This requested instruction was properly refused. It was only in part correct. The presiding Justice had covered the subject in his charge. The words as given by the presiding Justice were proper because the presiding Justice left the matter of employment to the jury to find as a fact under the conflicting testimony as follows: "The intention of the legislature was that the man who owns or occupies may go and kill the deer if the deer is doing substantial damage at the time. Or, he may delegate one of his employees. I do not believe that the legislature intended that promiscuously owners or occupiers of orchards and crops on the land on which they grow, could likely call anybody in to kill deer for him. It calls for a relationship of members of his family or a relationship of employer and employee. It is for you to say whether or not there was a relationship of employer and employee between Mr. Hamilton and Mr. Whitehead." Later in his charge the presiding Justice said, "The owner or occupant of the land, may authorize a person employed by him to take such deer, would include a person whom he employed for that particular work. Normally it would be some person who worked for him, but he could employ somebody for that particular work."

The last portion of the requested instruction that the killing must be proved as of a specific date and time of day was left to the jury to determine, as a fact, because there was evidence of a specific day and time, but the evidence was conflicting.

The court is not bound to state a requested instruction in the words of the request in regard to anything properly covered in the charge as given. State v. Cox, 138 Me. 151, 23 A.2d 634; State v. McKrackern, 141 Me. 194, 41 A.2d 817; State v. Beane, 146 Me. 328, 81 A.2d 924.

5. The fifth exception was not allowed by the presiding Justice and counsel filed motion and took testimony to establish its truth. Without deciding whether or not the exception is established, we consider it, and say, if true, it is not ground for exception. It is stated in this claimed fifth exception that the presiding Justice erred in not sustaining the motion to dismiss because the Trial Justice did not send to the Superior Court, as the Appellate Court, a copy of the process and all writing. The "writings" that were not forwarded were a brief of counsel as to the meaning of the word "employed." Briefs are not a part of the process. Briefs are ordinarily not "writings before the magistrate." They are not exhibits. They are not a part of the case or the record of the case. The brief or briefs here were certainly not a part. They were made to aid the Trial Justice in his determination of what the law was and what were the meanings of the words in the statute. Jurisdiction certainly does not depend on what the lawyer may say in his *623 brief, unless the brief is a correct statement of the law, and is not merely a contention of what the law should be. Jurisdiction depends on what the law is. The fact that a brief in this case (prepared by respondent's counsel, submitted to the Trial Justice, and read by the Trial Justice before his decision) was not fowarded by the Trial Justice to the Superior Court does not cause the Superior Court to lose jurisdiction, as is here claimed. If this were so, attorneys for respondents would make endless numbers of briefs in order that some might be "lost," and not forwarded to the Appellate Court.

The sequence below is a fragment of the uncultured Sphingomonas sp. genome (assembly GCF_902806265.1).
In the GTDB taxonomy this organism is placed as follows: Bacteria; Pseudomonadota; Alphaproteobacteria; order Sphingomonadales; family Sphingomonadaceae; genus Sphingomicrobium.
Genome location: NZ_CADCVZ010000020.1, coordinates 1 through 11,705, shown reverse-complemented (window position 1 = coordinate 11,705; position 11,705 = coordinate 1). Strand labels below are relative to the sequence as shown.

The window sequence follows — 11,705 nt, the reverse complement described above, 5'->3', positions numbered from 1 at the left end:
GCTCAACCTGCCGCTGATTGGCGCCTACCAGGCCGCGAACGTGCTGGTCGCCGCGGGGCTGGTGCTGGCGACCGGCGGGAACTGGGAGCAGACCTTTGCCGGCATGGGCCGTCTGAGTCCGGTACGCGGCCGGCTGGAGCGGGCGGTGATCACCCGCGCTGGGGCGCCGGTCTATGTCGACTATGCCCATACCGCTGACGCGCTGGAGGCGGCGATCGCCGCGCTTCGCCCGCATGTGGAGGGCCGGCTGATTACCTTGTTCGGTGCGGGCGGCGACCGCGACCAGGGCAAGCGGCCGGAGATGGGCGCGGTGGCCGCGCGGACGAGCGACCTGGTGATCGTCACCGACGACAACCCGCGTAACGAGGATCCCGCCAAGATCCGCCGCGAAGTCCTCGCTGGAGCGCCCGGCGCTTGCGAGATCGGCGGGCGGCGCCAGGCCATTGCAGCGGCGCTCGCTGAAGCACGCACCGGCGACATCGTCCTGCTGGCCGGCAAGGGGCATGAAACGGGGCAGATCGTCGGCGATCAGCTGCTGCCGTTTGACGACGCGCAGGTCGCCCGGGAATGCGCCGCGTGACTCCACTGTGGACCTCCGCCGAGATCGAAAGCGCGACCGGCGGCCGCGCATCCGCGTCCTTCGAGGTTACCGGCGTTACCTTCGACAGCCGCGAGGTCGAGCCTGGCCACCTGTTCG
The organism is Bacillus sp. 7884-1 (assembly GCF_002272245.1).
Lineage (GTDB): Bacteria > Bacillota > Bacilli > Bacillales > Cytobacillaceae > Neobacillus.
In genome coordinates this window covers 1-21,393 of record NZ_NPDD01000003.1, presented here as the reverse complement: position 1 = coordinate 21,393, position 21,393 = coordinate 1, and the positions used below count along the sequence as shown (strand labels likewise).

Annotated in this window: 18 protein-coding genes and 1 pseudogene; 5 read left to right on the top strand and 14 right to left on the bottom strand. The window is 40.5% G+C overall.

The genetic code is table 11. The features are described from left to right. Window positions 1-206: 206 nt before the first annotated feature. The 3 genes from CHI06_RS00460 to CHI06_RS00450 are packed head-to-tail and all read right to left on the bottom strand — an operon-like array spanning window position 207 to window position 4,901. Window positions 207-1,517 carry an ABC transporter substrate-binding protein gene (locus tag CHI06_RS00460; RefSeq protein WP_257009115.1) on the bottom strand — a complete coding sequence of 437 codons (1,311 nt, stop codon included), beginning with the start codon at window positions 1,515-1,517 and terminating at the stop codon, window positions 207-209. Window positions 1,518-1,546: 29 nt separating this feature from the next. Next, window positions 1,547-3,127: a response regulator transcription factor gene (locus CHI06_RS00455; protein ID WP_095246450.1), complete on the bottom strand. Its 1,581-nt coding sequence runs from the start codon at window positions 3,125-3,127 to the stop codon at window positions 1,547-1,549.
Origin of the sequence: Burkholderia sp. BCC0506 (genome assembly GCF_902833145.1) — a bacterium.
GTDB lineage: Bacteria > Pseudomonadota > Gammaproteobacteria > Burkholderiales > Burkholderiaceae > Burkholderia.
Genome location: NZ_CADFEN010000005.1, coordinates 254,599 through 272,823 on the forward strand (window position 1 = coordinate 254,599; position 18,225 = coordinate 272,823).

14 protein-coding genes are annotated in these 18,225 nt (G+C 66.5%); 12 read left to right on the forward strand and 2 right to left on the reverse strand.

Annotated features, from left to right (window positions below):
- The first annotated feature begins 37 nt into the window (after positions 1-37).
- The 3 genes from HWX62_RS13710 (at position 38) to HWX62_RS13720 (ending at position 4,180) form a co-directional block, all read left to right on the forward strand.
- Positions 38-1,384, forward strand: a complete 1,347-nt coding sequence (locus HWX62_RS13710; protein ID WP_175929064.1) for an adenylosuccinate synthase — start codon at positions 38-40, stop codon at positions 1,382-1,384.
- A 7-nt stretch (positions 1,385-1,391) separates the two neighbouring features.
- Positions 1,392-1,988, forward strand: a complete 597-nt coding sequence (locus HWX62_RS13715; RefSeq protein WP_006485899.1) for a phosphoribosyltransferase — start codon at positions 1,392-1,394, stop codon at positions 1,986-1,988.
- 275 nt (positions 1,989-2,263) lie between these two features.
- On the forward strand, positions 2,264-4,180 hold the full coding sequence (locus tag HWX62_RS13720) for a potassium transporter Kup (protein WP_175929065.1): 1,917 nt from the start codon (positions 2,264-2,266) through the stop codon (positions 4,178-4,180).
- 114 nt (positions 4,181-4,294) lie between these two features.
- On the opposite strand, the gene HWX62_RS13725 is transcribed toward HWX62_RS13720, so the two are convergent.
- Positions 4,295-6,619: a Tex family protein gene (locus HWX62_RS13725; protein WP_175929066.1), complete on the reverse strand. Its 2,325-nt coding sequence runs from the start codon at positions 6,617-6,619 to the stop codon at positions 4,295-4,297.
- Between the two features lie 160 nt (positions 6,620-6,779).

6. The sixth exception was that the counsel for respondent, in cross examination of a state's witness, insisted on questioning him relative to the aforementioned brief or briefs, and respondent claimed some agreements with the warden relating thereto that respondent's guilt or innocence depended on the meaning of certain words. The Court permitted the questions to test memory, but for no other purpose. The exception taken was not valid. It was within the Court's discretion.

We have carefully examined this record, and we do not find any error. The respondent was represented by capable and experienced counsel, and all his rights were well protected. There were no exceptions taken to any refusal to direct a verdict. In fact, no motion to direct a verdict was made. There were no exceptions to any portions of the charge. In fact, the charge impartially and fully covered the conflicting claims. The jury could find under the evidence that the respondent killed three deer; that they were killed on the sixteenth day of September, 1954, before midnight, and that the respondent was (or was not) "employed." The employment might not be material in the jury's estimation, because there is little or no evidence to show what the deer, at the time when they were killed, were then doing. The jury would be justified in finding that the respondent did not sustain his burden to prove justification. We do not find that the jury verdict was "clearly wrong." We are, on the contrary, inclined to the belief that it was clearly right.

Exceptions overruled.

TAPLEY, J., did not sit.

TIRRELL, J., sat at time of argument and took part in conferences but died before writing of opinion.